The founding document of the north American Republic, the United States of America, is the Constitution. Its first amendment guarantees that government may not abridge the natural right to voice beliefs by all citizens in the USA. It's a god given, natural right of humanity. You don't have to agree, but you have to respect the universal right to state those beliefs. The people, not the government, is the safeguard of those rights.
Humans are political animals. It's one of our good points. Right?
On the other hand, there are politicians. Are they human, too? Someone told me that the word politician is derived from poli, meaning many, and from tics, which are blood-sucking parasites. Thus politicians are many bloodsucking parasites. That computes to me.
Politics is the drive to organize into hierarchies, pecking orders. It started when the first tribe was organized in pre-historic times. It's instinctive, and thus unavoidable. You can't ignore it. You can and should have an informed political point of view. Being political is in your own self-interest. Even if God somehow mysteriously appoints political leaders, that's no reason to let them push you around without pushing back. Learn how to influence the system with your own beliefs. Our civilization depends on that. It's your responsibility, your civic duty. I know, you are busy. We all try to juggle too many balls, but it is important to get our priorities straight. Learn what to do to get your political views across, so that your needs will be addressed. Learn who to contact, and how to ask for attention.
There are many ways to find out who your elected Represenatives are. Maybe the best way is to adopt your federal representative, through the Center for Democracy and Technology. Join it at http://www.cdt.org/join/ and you will learn all the contact information for all of your elected Federal officials, and get updates on imporant issues they are dealing with on a timely basis. You can and should call your representatives in Congress. They won't answer the phone, but the message secretary will scribble down your preferences on issues and pending legislation. Ask questions, too.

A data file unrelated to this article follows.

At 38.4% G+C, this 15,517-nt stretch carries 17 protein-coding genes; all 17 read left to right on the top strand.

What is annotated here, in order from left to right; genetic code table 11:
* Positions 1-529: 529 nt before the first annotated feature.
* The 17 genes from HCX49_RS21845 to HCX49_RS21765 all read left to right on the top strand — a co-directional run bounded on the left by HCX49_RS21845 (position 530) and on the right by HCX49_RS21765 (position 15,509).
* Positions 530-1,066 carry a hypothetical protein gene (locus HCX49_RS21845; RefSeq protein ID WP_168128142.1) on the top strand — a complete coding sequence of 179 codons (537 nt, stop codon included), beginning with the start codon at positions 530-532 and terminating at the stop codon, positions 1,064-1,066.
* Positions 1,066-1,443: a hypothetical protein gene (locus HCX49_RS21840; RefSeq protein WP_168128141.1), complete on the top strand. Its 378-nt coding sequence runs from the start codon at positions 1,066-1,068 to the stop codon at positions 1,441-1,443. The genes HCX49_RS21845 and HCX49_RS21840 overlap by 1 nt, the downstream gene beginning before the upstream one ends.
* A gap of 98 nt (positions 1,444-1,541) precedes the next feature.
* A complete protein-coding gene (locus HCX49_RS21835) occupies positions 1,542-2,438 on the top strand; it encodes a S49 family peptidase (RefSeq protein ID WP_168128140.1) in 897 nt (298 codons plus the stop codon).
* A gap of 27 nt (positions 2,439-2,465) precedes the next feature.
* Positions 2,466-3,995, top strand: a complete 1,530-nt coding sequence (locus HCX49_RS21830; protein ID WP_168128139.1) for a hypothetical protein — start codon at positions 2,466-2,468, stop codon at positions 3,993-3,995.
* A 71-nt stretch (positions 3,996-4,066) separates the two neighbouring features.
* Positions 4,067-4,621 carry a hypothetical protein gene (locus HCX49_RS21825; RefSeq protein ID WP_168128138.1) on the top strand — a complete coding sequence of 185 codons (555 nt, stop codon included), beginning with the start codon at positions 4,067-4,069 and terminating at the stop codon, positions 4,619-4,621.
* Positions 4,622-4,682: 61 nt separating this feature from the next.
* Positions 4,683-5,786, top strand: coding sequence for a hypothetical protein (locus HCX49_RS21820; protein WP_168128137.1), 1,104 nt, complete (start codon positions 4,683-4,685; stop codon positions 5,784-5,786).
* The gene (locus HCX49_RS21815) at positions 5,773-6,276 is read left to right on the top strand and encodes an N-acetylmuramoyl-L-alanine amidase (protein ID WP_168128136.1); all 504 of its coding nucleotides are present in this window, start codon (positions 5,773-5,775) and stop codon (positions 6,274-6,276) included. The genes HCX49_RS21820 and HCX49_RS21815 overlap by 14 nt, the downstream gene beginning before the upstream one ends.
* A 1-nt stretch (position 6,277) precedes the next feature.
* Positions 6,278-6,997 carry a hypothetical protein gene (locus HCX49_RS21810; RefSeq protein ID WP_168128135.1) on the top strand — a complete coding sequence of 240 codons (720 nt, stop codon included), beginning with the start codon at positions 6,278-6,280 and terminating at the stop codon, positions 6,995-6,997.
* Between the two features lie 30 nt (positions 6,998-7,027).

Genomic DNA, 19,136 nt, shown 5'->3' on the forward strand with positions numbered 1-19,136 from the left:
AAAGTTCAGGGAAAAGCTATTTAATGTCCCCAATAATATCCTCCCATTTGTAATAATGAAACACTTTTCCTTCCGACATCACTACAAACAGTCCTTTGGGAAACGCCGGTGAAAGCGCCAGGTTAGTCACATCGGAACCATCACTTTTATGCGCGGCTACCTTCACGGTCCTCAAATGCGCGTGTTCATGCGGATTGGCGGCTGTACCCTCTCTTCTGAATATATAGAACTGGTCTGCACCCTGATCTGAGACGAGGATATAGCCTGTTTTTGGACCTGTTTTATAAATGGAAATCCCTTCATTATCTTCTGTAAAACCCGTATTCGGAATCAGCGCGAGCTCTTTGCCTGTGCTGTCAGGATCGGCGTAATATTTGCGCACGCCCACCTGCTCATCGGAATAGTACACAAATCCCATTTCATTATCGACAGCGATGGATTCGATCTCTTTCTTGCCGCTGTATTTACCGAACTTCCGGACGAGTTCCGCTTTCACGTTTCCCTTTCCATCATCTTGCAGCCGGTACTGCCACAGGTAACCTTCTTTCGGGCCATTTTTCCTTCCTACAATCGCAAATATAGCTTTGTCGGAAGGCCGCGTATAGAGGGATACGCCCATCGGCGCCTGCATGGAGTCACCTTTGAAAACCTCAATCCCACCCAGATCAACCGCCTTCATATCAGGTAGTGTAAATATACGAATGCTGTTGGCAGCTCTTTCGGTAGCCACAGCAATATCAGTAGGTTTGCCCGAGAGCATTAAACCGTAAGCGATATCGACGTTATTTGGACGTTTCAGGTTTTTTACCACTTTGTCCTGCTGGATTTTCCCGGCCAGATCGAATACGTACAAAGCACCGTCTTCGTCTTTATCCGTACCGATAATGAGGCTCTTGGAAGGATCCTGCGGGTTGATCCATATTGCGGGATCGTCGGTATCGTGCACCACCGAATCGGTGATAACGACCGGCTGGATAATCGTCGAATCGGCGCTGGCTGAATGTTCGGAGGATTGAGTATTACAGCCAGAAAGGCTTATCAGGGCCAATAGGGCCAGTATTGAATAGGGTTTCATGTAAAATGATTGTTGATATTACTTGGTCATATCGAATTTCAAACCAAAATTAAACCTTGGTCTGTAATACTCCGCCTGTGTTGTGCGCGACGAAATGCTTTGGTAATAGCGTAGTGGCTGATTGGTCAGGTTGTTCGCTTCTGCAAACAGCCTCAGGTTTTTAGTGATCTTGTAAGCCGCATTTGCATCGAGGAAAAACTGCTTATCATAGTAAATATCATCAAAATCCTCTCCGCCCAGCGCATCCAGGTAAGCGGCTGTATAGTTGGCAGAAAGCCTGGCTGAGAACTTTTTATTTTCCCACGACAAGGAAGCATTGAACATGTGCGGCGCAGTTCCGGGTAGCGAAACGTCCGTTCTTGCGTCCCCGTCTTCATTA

Writing letters to them is also very important. In this representative democracy, one can, may, and should write to his elected officials, the newspaper editor, and any influential person. In a dictatorship, whether a monarchy or a junta, one may write to the nation's tyrant, if he dares, at his own peril!
When to write or call is important. For instance, the most important time is when the official is about to cast a vote on an issue that concerns you. You can find that out by getting on the mailing list of a special interest group that represents you. If you know of any such groups that vets, as individuals, might consider joining, then writepolitics at fsbvg.orgto have the information posted here.
Most folks don't realize that their elected representatives rarely see the letters sent to their offices. You should still write to them anyway, because they get the count of how many of their constituents hold which positions. Your Congressman will almost certainly read your letters to editor in local newspapers. Congressmen subscribe to local papers, or get daily faxes of key sections, so they know what the folks at home are thinking.
Keep letters SHORT! Pick a single point to make, and stick to it. Save everything else for other letters.
There is a free computer program that helps write political letters.
It isGovernMail It's a first of its kind. It links to political addresses and news sources all around the world.
Your elected officials get paid by taking the money from your pocket. Tell them how to spend your money and how to do their job the way you want it done, to suit you, and satisfy your interests!